Sections 923 and 951 should be amended so as expressly to allow the 14 percent credit to domestic corporations deriving dividends from a Cuban corporation, or income withdrawn from an elected branch situated in Cuba, which grows cane on a plantation, extracts raw sugar at a mill, or pure sugar at a refinery in Cuba and sells it wholesale in Cuba, or for consumption use or sale in the United States.
MEMBERS OF THE COUNCIL
Central Altagracia Sugar Co.
Punta Alegre Sugar Corp.
SUGGESTED AMENDMENTS TO SECTIONS 901 (b), 902, 903, AND 955, H. R. 8300 (1) Amend section 901 (b) (1) to read:
“(1) CITIZENS AND DOMESTIC CORPORATIONS. In the case of a citizen of the United States and of a domestic corporation the sum of
“(A) the amount of any income, war profits, and excess profits taxes paid or accrued during the taxable year to a foreign country or to a possession of the United States; and
“(B) the amount of any principal taxes described in section 903 for each separate trade or business of the taxpayer paid or accrued during the taxable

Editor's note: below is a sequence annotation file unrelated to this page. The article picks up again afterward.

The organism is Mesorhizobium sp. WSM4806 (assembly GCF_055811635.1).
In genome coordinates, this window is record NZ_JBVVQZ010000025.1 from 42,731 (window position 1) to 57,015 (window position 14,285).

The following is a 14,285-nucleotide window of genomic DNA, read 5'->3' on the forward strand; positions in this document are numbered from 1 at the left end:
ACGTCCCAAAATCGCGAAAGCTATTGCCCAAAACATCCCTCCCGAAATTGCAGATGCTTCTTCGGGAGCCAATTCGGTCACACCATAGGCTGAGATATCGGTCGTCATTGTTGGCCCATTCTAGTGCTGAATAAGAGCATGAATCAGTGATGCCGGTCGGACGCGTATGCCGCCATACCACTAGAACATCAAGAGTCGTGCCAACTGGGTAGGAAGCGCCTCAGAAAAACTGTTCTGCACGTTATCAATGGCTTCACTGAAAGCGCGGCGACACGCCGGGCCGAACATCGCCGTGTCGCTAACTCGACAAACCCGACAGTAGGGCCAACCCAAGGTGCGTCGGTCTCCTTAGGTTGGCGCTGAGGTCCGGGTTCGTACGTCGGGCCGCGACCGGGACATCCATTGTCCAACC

year to a foreign country or possession of the United States." (2) Amend section 902 to read : "SEC. 902. CREDIT FOR CORPORATE STOCKHOLDER IN FOREIGN
CORPORATION. “(a) TREATMENT OF TAXES PAID BY FOREIGN CORPORATION. For purposes of this subpart, a domestic corporation which owns at least 10 percent of the voting
stock of a foreign corporation from which it receives dividends in any taxable year shall be deemed to have paid the same proportion of the sum of the following taxes as the amount of such dividends bears to the amount of the accumulated profits of such foreign corporation from which such dividends are paid :
"(1) any income, war profits, or excess profits taxes paid or accrued by such foreign corporation to any foreign country or to any possession of the United States, on or with respect to such accumulated profits; and
“(2) at the election of the domestic corporation, for each year involved in the computation of the credit permitted by this section, any principal taxes described in section 903 for each separate trade or business paid or accrued during such year to the government of any foreign country or any possession of the United States by such foreign corporation, but only in the proportion of such principal taxes which the accumulated profits of such foreign corporation for such year bear to its gains, profits, or income for such year; and not exceeding an amount computed by multiplying such foreign corporation's accumulated profits for such year by a percentage equal to the sum of the normal tax rate and the surtax rate prescribed in section 11 which apply to the taxable income of the domestic corporation for the taxable year of the domestic corporation in which such dividends are includible in its gross income; and